NEW YORK (AP) -- Alex Rodriguez set a major league record with his 24th career grand slam, passing Lou Gehrig with a tiebreaking shot in the seventh inning that sent the New York Yankees to a 5-1 victory over the San Francisco Giants on Friday night.
Rodriguez's slam helped CC Sabathia (14-13) beat Tim Lincecum in a matchup of former Cy Young Award winners having subpar seasons.
More importantly for the Yankees, it led them to their second win in seven games as they cling to faint playoff hopes. New York began the day 3 1/2 games behind Tampa Bay and Texas for the second AL wild card, with three other teams in between.
Alfonso Soriano also homered and New York opened its final homestand of the season with a much-needed victory, hours after pitcher Andy Pettitte announced his plans to retire -- again -- following this season.
The news about Pettitte hardly came as a surprise, but the 41-year-old lefty put to rest any speculation he might be back next season. Pettitte, who stepped off the mound for a year before returning in 2012, is scheduled to start the series finale Sunday -- the same day the Yankees will honor retiring closer Mariano Rivera in a pregame ceremony.
Hometown rookie Juan Perez hit an RBI double for the Giants, who have spent all week in New York. The defending World Series champions took two of three from the Mets at Citi Field, where a large throng of vocal San Francisco fans made them feel right at home.
Giants rooters came out in the Bronx, too, easy to spot in their orange or black jerseys. An audible chant of "Let's go Giants!" quickly drew boos from Yankees fans in the crowd of 41,734.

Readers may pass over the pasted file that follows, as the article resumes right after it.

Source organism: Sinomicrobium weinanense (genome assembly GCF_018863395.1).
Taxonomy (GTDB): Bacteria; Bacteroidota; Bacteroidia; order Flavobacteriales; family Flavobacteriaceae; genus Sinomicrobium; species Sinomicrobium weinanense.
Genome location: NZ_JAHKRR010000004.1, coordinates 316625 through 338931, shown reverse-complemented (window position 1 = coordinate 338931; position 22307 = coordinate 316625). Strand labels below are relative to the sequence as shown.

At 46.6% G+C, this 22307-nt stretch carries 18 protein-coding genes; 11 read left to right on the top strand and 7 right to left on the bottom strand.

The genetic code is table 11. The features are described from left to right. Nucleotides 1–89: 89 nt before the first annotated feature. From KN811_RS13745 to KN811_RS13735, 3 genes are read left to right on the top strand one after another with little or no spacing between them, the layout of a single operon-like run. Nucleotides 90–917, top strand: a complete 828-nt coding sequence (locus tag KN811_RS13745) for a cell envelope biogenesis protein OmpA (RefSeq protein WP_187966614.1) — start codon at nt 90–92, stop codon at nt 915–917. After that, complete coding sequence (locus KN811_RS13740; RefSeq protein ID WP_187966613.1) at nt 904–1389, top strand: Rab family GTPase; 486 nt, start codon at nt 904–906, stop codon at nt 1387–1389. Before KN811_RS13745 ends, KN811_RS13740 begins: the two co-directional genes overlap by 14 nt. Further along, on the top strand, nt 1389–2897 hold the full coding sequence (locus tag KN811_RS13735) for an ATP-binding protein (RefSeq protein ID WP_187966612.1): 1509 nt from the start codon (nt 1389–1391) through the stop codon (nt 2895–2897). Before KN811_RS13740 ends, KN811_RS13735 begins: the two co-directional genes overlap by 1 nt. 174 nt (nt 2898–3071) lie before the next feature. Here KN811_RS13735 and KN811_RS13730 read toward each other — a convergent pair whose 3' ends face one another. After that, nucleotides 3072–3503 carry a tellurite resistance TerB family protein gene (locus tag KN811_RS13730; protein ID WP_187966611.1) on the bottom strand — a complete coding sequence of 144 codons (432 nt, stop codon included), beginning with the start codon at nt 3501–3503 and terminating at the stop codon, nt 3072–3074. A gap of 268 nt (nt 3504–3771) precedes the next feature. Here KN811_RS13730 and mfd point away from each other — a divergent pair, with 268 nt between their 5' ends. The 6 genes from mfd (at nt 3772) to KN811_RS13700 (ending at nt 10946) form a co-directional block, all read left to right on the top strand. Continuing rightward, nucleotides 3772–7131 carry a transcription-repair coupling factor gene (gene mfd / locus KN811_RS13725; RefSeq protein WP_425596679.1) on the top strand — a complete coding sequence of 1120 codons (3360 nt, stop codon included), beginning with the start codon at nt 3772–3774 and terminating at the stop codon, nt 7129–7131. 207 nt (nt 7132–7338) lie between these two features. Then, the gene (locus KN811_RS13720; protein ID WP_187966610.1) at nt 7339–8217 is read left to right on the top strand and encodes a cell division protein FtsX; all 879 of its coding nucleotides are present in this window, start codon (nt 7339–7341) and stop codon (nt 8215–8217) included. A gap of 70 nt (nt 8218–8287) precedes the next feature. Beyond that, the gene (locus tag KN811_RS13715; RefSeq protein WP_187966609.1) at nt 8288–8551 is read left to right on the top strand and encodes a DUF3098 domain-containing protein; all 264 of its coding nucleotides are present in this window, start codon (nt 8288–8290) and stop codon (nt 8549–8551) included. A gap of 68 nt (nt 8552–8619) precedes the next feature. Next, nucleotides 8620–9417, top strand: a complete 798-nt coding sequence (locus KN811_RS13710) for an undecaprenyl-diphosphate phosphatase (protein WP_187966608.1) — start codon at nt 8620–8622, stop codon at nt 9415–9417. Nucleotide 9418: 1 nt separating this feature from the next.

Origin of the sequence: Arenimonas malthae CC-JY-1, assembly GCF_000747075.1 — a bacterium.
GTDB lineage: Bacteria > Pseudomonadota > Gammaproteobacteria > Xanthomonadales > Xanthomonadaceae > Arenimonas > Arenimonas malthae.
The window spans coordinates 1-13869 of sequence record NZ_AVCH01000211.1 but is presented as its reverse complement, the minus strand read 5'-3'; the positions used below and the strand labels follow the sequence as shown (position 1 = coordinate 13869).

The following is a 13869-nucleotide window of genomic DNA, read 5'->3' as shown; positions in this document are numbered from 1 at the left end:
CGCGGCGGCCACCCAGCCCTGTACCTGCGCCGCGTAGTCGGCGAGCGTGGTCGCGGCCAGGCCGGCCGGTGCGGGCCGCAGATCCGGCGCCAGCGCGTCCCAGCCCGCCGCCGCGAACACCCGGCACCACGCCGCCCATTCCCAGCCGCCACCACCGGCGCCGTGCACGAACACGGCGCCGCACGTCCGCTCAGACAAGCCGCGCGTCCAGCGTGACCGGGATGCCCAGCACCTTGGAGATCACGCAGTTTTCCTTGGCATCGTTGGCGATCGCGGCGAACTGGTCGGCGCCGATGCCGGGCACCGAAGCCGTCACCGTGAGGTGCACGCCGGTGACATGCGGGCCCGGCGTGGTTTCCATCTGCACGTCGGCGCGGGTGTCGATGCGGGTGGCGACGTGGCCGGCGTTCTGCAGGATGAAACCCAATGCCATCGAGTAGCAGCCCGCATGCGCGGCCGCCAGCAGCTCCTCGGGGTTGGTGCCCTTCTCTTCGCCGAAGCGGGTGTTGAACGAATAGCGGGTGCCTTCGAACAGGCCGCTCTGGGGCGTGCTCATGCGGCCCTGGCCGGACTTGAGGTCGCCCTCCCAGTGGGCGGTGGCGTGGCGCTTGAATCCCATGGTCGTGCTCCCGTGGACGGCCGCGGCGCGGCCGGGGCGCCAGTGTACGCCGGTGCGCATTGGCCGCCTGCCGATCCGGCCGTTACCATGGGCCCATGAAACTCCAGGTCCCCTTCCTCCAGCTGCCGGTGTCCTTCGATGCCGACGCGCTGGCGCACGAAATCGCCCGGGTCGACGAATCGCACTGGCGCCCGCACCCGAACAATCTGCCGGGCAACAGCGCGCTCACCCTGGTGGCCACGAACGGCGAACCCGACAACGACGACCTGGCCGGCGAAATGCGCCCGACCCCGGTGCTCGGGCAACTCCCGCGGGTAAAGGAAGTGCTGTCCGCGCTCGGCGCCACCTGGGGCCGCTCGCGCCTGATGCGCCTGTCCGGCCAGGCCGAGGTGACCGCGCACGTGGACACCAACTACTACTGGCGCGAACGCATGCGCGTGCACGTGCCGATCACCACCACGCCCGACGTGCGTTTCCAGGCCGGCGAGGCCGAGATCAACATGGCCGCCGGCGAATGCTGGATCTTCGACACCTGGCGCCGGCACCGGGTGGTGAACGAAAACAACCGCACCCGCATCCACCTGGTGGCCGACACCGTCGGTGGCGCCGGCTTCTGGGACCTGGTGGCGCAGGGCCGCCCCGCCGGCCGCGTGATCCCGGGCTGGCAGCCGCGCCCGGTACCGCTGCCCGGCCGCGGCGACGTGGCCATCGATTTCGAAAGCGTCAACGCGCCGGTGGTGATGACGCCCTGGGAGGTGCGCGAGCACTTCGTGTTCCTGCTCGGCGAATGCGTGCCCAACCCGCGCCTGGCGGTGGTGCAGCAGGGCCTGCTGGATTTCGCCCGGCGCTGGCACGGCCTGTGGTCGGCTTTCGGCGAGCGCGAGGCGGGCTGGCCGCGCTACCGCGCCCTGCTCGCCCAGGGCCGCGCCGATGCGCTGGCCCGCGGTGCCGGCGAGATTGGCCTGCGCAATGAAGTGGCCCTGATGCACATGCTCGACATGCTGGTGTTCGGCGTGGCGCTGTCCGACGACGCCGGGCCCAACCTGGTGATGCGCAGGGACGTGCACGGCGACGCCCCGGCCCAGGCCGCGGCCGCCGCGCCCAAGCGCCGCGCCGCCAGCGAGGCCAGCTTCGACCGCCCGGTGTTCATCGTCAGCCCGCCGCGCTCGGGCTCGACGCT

Plenty were surely there to see Perez, who went to high school in the Bronx and is having a big week in his first trip home as a major leaguer. He went 3 for 3 with an RBI single in Thursday's 2-1 victory over the Mets, then doubled his first two times up Friday -- including one off the left-field fence.
Perez said he left 12 tickets for family and friends, but plenty of others bought their own. His father was unable to attend Thursday's game because he was working, but Perez expected him in the stands at Yankee Stadium.
With the score tied at 1, Eduardo Nunez grounded a single through the right side to start the seventh. Lincecum (10-14) hit Brendan Ryan with a pitch and walked Ichiro Suzuki with two outs, loading the bases and ending the right-hander's night.
Rodriguez, hampered by a sore leg lately, reached out and lofted a 2-1 pitch from George Kontos toward the hitter-friendly dimensions in right field for his 654th career homer and seventh this season.
The hit snapped a 1-for-25 slide for A-Rod, who returned Aug. 5 from hip surgery. It was his 14th slam for the Yankees, moving him ahead of Joe DiMaggio for second place on the franchise list behind Gehrig.
Sabathia was pulled after a leadoff single in the eighth and walked off to a warm ovation. David Robertson got Perez to ground into a double play, and Rivera worked a perfect ninth.
Lincecum, who had won four straight decisions, was looking for his first five-game winning streak since early in the 2010 season. He was charged with four runs and five hits in 6 2-3 innings. He threw 66 of 121 pitches for strikes.
NOTES: Giants CF Angel Pagan was rested in favor of Perez. San Francisco manager Bruce Bochy said he expects Pagan to be able to start in center on Saturday. Pagan had left hamstring surgery this season and missed 82 games. ... DH Buster Posey singled in the sixth to end a 1-for-23 skid on the road trip. Bochy said Posey will catch the remaining two games in the series. ... Bochy said it was his first trip to the new Yankee Stadium and he planned to get out to Monument Park later in the series. ... Looking to spark his struggling lineup, Yankees manager Joe Girardi moved a slumping Suzuki into the leadoff spot, partly because he had faced Lincecum several times in the past few years. ... LHP Boone Logan (elbow) was available, Girardi said. ... After the Yankees got in late following Thursday night's loss at Toronto, C Chris Stewart was rested in favor of rookie J.R. Murphy. "Physically, I just think it's too hard," Girardi said.